I am wondering if there is "anger-management" or some sort of therapy that could help him practice some skills for managing his emotions?

  3. house of cards

    house of cards New Member

    My advice is to just keep believing in him. You know there is a great kid inside, let him know as often as you can. Don't you wish everyone would see him as you do? See my post "are we having fun yet" and you'll see you are not alone. I do think this improves some with maturity. Anger management can't hurt but if he is like my kid, he could teach the class but not apply it.
  4. Josie

    Josie Active Member

    Have you ever tried to modify his diet? Some kids on the autism spectrum do well on the girlfriend/CF diet. My kids are on the girlfriend/CF diet even though they don't have autism, but one of them isn't even a difficult child any more if she stays on it. Her problem used to be uncontrollable anger. She took Lexapro but needed increasing doses for it to work. At the end, we were going to have to add an AP. Instead, we changed her diet and she was able to stop taking any medications. I am convinced that as long as she was eating gluten and milk, no medications would have helped.

    I have only had to give up gluten, not casein, but I feel much better emotionally on the girlfriend diet. I used to be irritable and anxious, but not to the extent of our difficult child's.

    I know it sounds both extremely difficult and too good to be true. It has worked for us, though.
  5. SomewhereOutThere

    SomewhereOutThere Well-Known Member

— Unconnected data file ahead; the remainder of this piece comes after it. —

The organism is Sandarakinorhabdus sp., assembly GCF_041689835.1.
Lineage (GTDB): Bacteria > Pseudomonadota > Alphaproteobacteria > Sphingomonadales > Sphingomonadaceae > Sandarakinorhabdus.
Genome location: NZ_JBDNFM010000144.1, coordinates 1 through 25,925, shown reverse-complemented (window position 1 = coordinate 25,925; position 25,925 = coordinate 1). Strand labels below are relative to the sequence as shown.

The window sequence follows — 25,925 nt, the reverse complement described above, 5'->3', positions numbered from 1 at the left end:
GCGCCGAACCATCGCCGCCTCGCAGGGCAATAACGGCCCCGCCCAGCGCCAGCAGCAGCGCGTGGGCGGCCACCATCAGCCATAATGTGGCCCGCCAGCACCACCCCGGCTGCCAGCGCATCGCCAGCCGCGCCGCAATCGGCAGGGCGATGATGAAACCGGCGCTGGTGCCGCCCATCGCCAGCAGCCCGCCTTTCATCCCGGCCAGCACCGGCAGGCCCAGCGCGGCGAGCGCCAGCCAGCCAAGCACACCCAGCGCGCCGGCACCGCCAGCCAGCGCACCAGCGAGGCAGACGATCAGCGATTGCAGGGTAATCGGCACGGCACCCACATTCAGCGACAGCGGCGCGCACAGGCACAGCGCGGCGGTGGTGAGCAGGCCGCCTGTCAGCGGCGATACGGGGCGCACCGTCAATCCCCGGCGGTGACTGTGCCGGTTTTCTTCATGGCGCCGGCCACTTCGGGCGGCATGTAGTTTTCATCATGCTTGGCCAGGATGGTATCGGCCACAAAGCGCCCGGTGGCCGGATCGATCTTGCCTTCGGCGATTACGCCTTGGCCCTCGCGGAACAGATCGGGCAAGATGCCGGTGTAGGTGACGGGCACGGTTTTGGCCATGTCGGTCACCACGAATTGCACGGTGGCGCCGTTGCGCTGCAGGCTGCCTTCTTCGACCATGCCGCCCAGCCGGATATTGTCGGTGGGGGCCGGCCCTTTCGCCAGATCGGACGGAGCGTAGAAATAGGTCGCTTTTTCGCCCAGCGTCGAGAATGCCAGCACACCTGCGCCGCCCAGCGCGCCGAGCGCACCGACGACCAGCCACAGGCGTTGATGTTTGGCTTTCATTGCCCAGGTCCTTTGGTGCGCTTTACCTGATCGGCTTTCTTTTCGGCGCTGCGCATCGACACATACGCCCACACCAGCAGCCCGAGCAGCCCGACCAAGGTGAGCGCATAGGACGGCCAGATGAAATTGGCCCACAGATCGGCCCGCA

My advice is to trust your Mommy gut, which sounds like it's telling you that the Pervasive Developmental Disorder (PDD) is a huge part of the problem. Why give up on that just because this psychiatrist says it's not? I found that our psychiatrist was wrong. Yes, they can be wrong.

    I would get that neuropsychologist evaluation. Sometimes a second neuropsychologist evaluation is very valuable. Remember that psychiatrists are not experts on Pervasive Developmental Disorder (PDD)--it's not their field, so they tend to favor treating things like bipolar (and sometimes they are even wrong when they diagnose!).

    Do what YOU feel is right. If the medications aren't helping that much, then maybe it's not medications that are what will help him the most and maybe bipolar isn't the main problem at all. Autism Spectrum Disorders (ASD) makes kids very volitile.

    (((Hugs))) and good luck with your hard decisions. NEVER let ANY doctor limit what you feel you should do for your child. THEY CAN BE WRONG!
  6. susiestar

    susiestar Roll With It

    He is adopted, correct? What are the odds his biomom stayed totally away from alcohol and drugs during her pregnancy? Has he ever been evaluated for Fetal Alcohol Syndrime or fetal Alcohol effects (Fetal Alcohol Syndrome (FAS) and Fetal Alcohol Effects (FAE) respectively)???

    The Pervasive Developmental Disorder (PDD) does sound like a major contributor to the problems. As for not wanting to pursue a diagnosis with more testing, the psychiatrist is an idiot. Not saying psychiatrist is not good at her job, but she sure doesn't get the insurance system. The diagnosis, or label, is how insurance companies, schools, doctors, etc... all determine what kind of help he can have.

    I would keep pushing to see if you can get more ideas. Listen to your mommy instincts. They are there to protect your young.

    I would do some research into Fetal Alcohol Syndrome (FAS)/Fetal Alcohol Effects (FAE) and maybe see if there is a clinic in your area that can do evaluations of your difficult child with that in mind.
  7. Christy

    Christy New Member

    Thanks for the advice. I've made an appointment with a neurologist and we are on the waiting list for a neuropsychologist at a local reasearch hospital but they are scheduliong appointment for next May! I hope we can get him home from psychiatric hospital soon and in a decent place. The doctor is actually weaning him off one of his medications. He seemed to be doing well today but too soon to tell.